These are "Reports from the Newsstand," my comments on the publications in our catalogue at We offer sample copies of our publications, not subscriptions. Each sample copy costs $2.59, well below newsstand cover prices (if the publication is available on your newsstand at all). A $2.00 shipping charge is added to each order. Publishers use to get their publications into the hands of potential subscribers.


Ed Rust, proprietor of, has worked in publishing in a variety of capacities for decades. He started as U.S. circulation director of the Financial Times "way back when they flew the papers into Kennedy Airport from London a day late." He most recently was managing editor of publications at the General Society, Sons of the Revolution.

Tuesday, November 29, 2005

AMERICAN JEWISH SPIRIT: Celebrating a Sense of Community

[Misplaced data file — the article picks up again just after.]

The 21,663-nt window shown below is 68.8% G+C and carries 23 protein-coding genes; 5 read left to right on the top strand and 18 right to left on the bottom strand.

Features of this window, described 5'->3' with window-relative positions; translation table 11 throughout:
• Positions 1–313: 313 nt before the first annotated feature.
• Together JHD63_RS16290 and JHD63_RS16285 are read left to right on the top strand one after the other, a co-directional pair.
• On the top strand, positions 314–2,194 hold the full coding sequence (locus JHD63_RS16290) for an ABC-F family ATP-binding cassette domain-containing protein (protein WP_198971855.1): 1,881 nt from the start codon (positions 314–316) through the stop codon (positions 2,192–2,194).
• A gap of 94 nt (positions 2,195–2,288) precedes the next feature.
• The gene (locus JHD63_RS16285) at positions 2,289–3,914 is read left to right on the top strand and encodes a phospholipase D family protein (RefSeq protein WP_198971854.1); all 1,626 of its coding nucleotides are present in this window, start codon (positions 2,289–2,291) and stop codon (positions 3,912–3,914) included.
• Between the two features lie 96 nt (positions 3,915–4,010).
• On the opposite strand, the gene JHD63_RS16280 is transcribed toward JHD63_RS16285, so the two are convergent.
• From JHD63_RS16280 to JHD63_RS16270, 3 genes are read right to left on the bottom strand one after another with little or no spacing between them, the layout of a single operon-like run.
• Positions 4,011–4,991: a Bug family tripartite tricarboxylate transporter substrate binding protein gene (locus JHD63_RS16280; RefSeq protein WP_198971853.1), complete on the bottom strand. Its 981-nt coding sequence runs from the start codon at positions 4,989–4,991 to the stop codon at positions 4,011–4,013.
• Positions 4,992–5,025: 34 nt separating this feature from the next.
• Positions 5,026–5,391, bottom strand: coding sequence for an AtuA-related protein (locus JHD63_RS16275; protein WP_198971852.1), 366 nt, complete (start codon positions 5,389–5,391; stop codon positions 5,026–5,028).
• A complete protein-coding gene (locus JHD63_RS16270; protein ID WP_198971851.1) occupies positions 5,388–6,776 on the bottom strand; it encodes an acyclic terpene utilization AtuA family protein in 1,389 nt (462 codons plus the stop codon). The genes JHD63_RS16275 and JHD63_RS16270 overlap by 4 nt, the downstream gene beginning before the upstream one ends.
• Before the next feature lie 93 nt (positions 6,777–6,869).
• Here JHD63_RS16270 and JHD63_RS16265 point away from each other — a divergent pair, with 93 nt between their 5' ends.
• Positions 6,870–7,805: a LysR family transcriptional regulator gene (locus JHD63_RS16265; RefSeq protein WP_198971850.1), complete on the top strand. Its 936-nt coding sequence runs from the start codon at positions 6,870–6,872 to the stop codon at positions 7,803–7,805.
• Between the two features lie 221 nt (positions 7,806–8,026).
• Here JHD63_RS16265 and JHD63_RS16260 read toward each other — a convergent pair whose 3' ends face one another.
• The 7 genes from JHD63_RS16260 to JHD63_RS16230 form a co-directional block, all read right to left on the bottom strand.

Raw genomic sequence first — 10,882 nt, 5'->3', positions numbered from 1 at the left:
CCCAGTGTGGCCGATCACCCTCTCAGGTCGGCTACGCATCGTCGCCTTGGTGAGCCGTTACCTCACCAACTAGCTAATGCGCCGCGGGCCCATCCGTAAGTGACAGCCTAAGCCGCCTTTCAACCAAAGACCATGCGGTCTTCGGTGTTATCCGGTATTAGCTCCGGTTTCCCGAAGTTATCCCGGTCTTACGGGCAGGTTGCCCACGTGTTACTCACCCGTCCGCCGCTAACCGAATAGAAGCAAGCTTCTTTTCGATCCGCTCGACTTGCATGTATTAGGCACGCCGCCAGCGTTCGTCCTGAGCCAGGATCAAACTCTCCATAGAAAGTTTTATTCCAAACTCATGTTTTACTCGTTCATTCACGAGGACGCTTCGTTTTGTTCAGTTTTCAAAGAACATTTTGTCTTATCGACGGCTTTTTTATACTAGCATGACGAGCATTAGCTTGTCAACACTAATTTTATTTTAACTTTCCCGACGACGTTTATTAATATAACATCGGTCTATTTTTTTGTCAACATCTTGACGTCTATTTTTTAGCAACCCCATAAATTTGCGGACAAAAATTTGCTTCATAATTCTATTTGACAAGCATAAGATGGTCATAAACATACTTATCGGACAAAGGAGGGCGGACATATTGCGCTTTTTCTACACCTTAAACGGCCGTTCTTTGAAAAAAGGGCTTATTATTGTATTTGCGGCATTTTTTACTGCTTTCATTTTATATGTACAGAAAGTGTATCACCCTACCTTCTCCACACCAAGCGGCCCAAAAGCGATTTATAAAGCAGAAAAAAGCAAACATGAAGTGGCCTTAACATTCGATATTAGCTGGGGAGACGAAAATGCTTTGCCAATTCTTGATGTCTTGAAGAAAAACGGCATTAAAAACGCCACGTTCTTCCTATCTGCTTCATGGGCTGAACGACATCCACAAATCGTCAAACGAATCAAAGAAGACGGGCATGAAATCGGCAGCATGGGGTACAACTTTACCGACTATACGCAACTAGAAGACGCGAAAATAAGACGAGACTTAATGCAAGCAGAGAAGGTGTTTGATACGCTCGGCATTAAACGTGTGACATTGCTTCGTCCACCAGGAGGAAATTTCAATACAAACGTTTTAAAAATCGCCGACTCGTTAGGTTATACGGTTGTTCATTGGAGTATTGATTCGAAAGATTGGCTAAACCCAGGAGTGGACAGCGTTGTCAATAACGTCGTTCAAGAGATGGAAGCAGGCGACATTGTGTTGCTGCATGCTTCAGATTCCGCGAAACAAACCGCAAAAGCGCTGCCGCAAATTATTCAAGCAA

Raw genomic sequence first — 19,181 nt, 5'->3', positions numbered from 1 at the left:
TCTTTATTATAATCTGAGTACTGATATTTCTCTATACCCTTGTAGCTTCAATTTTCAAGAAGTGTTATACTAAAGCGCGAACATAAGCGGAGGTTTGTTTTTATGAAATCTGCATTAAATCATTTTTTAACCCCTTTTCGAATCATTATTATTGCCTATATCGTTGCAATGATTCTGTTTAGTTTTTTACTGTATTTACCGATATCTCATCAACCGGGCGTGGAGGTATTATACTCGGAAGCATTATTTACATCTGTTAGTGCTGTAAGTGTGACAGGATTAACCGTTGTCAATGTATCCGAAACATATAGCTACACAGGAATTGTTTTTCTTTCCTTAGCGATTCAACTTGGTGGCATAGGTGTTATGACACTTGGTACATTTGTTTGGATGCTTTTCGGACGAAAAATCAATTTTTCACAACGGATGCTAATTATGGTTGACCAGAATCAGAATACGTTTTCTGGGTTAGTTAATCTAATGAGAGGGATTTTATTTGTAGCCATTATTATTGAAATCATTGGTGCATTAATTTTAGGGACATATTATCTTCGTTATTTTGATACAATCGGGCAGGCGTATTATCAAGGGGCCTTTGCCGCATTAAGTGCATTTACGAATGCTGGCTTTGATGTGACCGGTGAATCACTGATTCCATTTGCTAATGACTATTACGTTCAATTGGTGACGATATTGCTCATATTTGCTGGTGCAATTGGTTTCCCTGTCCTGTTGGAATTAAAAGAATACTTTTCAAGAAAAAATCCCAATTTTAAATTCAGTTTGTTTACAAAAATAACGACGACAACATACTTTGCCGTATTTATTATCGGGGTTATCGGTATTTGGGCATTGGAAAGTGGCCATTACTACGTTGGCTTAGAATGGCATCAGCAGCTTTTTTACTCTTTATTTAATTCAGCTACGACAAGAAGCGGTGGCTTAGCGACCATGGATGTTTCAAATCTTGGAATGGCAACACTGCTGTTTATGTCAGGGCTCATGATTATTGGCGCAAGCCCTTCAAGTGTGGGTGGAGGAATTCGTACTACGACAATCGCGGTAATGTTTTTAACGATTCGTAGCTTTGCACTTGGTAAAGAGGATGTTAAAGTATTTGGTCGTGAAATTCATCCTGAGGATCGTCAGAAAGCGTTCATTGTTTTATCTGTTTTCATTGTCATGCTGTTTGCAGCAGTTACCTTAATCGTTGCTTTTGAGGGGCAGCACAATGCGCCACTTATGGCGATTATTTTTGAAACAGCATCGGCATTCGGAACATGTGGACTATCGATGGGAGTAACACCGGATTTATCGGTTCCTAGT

New to the newsstand this week is American Jewish Spirit, a quarterly that published its first issue in January. It has an interesting editorial concept, focusing on inner values such as life's meaning and the attainment of happiness within Jewish traditions and religious beliefs. The magazine is intensely concerned with both the Jewish sense of community and the forces in American society that tend to push individuals out of that community, outwardly manifested in the failure to observe traditional practices and inwardly in terms of unhappiness and psychological isolation. The article I found most interesting is titled "The Most Happening Shabbat in Jerusalem." It's about a couple from New York who moved to Jerusalem and for two decades have invited anyone who wants to come to Friday night dinner and lunch the next day at their apartment, a traditional display of Jewish hospitality that they have extended to an almost implausible extent. They routinely host 50 or more strangers on these occasions, Jews and Gentiles, many of them students, tourists and the homeless, and a theme of the article is the number of non-practicing Jews (many from the United States) who have come and been so impressed with the traditions, generosity of spirit and sense of community they encountered at the meal that they have decided to return to their Jewish roots. Other articles in the issue are about getting children to understand and appreciate Jewish holidays like Rosh Hashana, what the Torah says about the concept of happiness, and efforts to get Jewish college students more involved in community activities. You'll find a couple of recipes, one for pomegranate chicken, the other for a cute napkin ring made of a challah roll. I always enjoy the ads in magazines that are about worlds largely unfamiliar to me, and one that really caught my eye here was for "rabbi trading cards." That's right: well-known rabbis are on the cards, not second basemen or running backs―and the ad claims that three million cards have been sold around the world! American Jewish Spirit, published in Phoenix, AZ, is offered in a national edition and in an amazing dozen regional editions (Arizona, Chicago, Long Island, Atlanta, Columbus, Los Angeles, Baltimore, Dallas, Pacific Northwest, Bucks County, Houston and St. Louis), which add about 15% local editorial content. Subscribers are asked to specify which edition they want. An annual subscription (four issues) is $14.95 from the publisher; you can get a sample copy of the national edition from us for $2.59.


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